Cuba takes up hydro plan1 January 2003
In Cuba a new hydro plan will use new plants to extend electrification. The plan is based on a series of standard turbines
THE energy situation in Latin America has forced all the countries of the region to consider renewable sources of energy. In 1996 around 60% of the primary energy used in Cuba came from oil and 90% of electricity was generated by burning oil.
Cuba now needs to reduce the amount of oil it uses for energy production. The ultimate aim is to achieve total energy independence and to guarantee sustainability in energy production. To reach this goal it is necessary to make use of all the country's renewable resources and an action plan has been developed for hydro power development.
The hydro power plan forms part of a government programme under the Science, Technology and Environment Ministry on 'Sustainable Energy Development'. On the hydro side this programme includes a National Technical Scientific Programme to develop hydraulic turbines. The programme focuses specifically on axial turbines, beginning with basic scientific research and moving on to project development and production.
The programme has an unavoidable social dimension, as the construction of the hydraulic turbines is intended to supply electricity both for isolated communities and the general population connected to the national grid.
The history of hydro development
In the 1980's, various decisions taken in Cuba to reinforce its energy industry gave a boost to the country's hydro industry. As a result of these decisions, a development plan was laid out that directed work on electrification and extension of the grid in accordance with hydro power development. The table right list the plants built under this initiative.
Since the electrification programme began, hydro has continued to be increased progressively and there have been big advances in the use of this renewable energy source. In most cases, power stations have been installed at existing irrigation dams. Annual hydro generation has increased in the second half of the 1990s by exploiting these existing reservoirs and the revenue for the electricity generated.
Cuba now has 176 power stations in operation. Together they have an installed capacity of 57.3MW and generate around 90GWh/year. They supply electricity to 18600 domestic properties and 4500 companies. They have allowed electricity to be brought to many isolated communities and many are still not connected to the national grid.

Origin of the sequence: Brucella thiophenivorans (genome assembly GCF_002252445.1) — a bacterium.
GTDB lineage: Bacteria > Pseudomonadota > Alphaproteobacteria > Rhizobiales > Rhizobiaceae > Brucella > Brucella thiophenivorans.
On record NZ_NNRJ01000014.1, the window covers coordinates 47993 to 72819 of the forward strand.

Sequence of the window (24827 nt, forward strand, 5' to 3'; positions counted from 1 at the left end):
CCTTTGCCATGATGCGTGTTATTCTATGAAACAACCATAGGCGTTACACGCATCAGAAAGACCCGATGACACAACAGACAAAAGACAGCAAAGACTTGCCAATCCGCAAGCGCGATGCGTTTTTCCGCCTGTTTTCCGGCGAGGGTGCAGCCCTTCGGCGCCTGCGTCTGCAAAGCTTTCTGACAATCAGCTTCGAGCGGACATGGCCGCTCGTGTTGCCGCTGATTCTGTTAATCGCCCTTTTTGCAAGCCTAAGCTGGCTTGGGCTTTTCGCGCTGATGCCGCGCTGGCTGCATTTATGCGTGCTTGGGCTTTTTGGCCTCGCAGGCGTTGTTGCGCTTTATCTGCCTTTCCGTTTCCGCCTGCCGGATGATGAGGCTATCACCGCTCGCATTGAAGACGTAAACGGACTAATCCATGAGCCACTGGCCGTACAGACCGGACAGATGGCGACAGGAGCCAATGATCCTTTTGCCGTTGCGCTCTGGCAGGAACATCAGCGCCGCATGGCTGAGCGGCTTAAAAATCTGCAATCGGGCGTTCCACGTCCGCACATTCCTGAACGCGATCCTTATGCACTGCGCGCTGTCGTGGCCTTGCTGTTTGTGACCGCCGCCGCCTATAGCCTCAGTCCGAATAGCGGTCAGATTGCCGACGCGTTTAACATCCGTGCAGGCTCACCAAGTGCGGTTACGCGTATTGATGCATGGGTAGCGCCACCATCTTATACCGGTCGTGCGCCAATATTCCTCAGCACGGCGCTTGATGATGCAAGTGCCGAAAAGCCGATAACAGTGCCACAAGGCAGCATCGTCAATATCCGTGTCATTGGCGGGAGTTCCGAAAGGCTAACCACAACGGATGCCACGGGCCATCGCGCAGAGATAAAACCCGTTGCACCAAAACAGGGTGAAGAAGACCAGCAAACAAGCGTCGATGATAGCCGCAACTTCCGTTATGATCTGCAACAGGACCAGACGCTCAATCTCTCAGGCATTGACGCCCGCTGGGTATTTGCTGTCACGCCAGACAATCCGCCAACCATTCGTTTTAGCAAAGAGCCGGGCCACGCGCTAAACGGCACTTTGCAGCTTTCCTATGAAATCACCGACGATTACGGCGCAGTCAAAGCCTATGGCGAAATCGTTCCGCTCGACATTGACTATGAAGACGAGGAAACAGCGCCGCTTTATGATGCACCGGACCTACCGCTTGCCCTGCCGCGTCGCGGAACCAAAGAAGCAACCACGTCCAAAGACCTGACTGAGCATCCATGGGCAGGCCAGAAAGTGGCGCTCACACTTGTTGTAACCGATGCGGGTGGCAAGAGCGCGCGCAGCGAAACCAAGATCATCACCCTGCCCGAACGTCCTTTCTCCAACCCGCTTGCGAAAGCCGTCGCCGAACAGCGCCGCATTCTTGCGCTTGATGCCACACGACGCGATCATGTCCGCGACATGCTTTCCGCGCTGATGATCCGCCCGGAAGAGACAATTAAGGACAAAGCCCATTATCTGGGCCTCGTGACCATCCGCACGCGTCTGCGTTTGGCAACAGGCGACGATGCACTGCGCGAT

Studies carried out by international organisations suggest that hydro and small hydro potential will allow electricity on localised grids to be extended to a further 6% of the rural population. This extension is already under way. A series of small hydro projects, which will guarantee a total installed power of 6600kW and generate some 37600MWh per year, is currently under development.
Including plants now planned, Cuba's total gross hydro power potential was estimated in the most recently completed studies at 14600GWh/year. This hydro power resource is particularly valuable to the country's energy balance because of its stability and autonomy, its operational advantages and its many locations throughout the country.
Much of this capacity is available at Cuba's 219 existing reservoirs. Constructed for water management, irrigation or other reasons, most of these are suitable for hydro power generation.
Of particular importance from the point of view of turbine deployment is the fact that out of all these reservoirs more than half - 141 - can be equipped with axial turbines . This standardised hydraulic turbine has already been installed at the small central hydroelectric plants listed on the table on page 26. Further development of these turbines is now planned as a major part of the programme to develop hydro potential on a national scale.